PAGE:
Jonathan Smith Green

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Jonathan Smith Green
Jonathan Smith Green.jpg
Born (1796-09-29)September 29, 1796
Lebanon, Connecticut
Died January 5, 1878(1878-01-05) (aged 79)
Makawao, Hawaii
Nationality American
Occupation Missionary
Spouse(s) Theodosia Arnold
Asenath Cargill Spring
Children 6
Parents Beriah and Elizabeth Green
Asenath Green, circa 1875.

Reverend Jonathan Smith Green (1796–1878) was a missionary from New England to the Kingdom of Hawaii.

Life[edit]

Green was born December 20, 1796 in Lebanon, Connecticut to Beriah and Elizabeth Green. He graduated from Andover Seminary and on September 20, 1827 he married Theodosia Arnold (1792–1859) of East Haddam, Connecticut. They traveled to Honolulu by March 30, 1828 on the Parthian, as part of the third company from the American Board of Commissioners for Foreign Missions. Other members of this company were Rev. Lorrin Andrews and Dr. Gerrit P. Judd.[1] He left his wife an exploratory took a trip to the Pacific Northwest coast of America in 1829 for the mission.[2] The family was assigned to Lahaina, Hawaii on the island of Maui until 1831, then Hilo for one year. In 1833 they moved to Wailuku, Hawaii back on Maui, and built one of the first permanent houses there. In 1836 the Greens founded a girls' boarding school called the Wailuku Female Seminary.[3] Their house is now the Bailey House Museum.[4]

He helped Lorrin Andrews translate the Bible into the Hawaiian language, and published the first book on the history of the Christian church in Hawaiian.[5] He resigned from the Congregational Church in 1842 along with Andrews because he thought it should take a tougher stand against slavery. He refused to wear cotton clothing, since it was generally picked with slave labor.[6]

In 1843 he became an independent pastor and experimented with agriculture. He was an early member of the Royal Hawaiian Agricultural Society, founding a local chapter and published reports of his progress growing wheat and other non-tropical crops at higher elevations.[7] In 1844 he published a biography of an early convert who was known as "Blind Bartimeus", after the biblical character, born with the Hawaiian name Puaʻaiki.[8] At the suggestion of local chief Kiha, he founded the independent Poʻokela Church in Makawao on land donated by King Kamehameha III, conducting services in the Hawaiian language. The expression Poʻokela means "foremost".[9] Poʻokela Church is located at 200 Olinda Road, 20°50′59″N 156°18′32″W / 20.84972°N 156.30889°W / 20.84972; -156.30889 (Po'okela Church).[10]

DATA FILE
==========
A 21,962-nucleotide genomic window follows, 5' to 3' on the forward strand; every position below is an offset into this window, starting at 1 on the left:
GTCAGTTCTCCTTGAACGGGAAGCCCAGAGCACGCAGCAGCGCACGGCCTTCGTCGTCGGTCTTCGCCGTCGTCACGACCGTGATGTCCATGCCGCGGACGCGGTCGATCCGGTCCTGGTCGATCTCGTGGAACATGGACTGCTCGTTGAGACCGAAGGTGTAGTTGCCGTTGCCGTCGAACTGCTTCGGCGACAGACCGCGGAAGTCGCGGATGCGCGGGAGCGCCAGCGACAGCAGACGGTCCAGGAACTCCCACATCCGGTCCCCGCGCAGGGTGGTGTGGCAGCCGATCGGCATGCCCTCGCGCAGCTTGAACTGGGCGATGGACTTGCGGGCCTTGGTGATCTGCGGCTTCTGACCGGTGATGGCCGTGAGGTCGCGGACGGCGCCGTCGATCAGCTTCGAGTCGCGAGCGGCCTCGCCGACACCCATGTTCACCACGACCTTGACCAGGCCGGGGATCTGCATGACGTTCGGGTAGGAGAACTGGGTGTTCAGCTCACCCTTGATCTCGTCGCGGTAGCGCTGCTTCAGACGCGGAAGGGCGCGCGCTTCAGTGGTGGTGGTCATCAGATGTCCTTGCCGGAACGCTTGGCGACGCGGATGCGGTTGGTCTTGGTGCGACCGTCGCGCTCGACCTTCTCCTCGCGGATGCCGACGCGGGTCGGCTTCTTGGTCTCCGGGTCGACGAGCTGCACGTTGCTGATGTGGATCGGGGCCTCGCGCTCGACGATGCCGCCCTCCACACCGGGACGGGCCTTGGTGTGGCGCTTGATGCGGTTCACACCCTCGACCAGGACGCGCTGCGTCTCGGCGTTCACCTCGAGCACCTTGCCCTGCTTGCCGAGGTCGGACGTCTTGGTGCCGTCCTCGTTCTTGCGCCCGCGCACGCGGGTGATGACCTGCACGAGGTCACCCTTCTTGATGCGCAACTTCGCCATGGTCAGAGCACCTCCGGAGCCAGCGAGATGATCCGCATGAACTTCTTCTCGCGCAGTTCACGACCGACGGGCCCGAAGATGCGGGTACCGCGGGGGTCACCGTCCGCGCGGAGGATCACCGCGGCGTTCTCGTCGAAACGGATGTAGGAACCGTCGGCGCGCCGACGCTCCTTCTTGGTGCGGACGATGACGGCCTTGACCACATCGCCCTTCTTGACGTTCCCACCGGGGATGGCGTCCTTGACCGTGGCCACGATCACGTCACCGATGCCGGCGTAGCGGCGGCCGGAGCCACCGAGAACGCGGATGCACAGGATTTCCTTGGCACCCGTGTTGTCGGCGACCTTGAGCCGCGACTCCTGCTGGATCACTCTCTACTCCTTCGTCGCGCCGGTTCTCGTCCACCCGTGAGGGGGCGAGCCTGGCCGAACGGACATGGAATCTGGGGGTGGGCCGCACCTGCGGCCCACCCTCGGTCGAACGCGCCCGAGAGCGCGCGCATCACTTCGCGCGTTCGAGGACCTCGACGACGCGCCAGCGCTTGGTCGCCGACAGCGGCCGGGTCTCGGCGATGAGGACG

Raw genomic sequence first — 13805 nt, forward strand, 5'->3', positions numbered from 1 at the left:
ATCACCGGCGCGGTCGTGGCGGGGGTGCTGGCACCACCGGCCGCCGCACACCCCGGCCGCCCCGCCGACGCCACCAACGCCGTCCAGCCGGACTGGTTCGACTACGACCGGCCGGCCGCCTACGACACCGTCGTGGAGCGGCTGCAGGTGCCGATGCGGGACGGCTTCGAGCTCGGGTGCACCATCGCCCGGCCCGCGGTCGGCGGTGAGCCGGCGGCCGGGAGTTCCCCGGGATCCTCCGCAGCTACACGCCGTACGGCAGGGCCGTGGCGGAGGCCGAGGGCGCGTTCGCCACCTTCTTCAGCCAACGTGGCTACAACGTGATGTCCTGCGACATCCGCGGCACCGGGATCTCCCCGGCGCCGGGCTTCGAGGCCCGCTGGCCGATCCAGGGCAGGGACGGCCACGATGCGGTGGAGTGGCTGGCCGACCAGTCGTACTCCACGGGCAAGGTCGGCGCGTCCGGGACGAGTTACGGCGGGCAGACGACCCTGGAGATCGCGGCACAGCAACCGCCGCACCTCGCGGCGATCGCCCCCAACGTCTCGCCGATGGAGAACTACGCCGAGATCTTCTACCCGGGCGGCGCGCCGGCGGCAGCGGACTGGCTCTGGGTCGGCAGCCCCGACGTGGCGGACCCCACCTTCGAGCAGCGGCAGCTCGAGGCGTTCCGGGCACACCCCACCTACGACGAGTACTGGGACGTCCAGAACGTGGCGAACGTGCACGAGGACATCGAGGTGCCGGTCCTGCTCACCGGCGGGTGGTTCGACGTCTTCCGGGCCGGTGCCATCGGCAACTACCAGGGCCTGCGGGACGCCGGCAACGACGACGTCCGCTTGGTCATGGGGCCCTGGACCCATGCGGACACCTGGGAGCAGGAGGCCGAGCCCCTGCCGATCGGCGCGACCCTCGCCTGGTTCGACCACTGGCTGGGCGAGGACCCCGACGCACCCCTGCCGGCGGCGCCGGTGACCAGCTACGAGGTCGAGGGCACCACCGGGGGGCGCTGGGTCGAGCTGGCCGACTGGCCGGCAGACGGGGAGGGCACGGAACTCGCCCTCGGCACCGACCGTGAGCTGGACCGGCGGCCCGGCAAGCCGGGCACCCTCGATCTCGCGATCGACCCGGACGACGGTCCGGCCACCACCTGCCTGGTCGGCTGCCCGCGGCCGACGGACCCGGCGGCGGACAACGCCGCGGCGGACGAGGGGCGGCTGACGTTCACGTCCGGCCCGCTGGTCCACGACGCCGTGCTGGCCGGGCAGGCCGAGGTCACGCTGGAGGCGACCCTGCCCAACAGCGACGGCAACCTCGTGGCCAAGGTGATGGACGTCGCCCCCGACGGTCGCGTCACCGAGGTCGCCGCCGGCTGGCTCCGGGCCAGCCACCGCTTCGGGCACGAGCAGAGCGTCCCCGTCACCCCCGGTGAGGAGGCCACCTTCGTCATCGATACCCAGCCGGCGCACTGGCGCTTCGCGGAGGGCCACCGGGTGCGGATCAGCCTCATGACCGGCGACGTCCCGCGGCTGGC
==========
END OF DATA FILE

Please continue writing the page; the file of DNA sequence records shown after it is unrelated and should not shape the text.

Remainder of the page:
His first wife Theodosia died in 1859 after having four children. He took a trip back to the mainland, and then married Asenath Cargill Spring (1820–1894) from Providence, Rhode Island in 1863.[1]

Green had conducted services from about 1857 in English in his home. He founded a congregation called the "Pāʻia foreign church" because English was the foreign language of the Kingdom of Hawaii at the time, and the location was closer to the sugar plantation near the coastal town of ʻia. In April 1861 the church was commissioned by minister of the interior Prince Lot Kamehameha, who would later become King Kamehameha V. It was then called the Makawao Union Church.[4]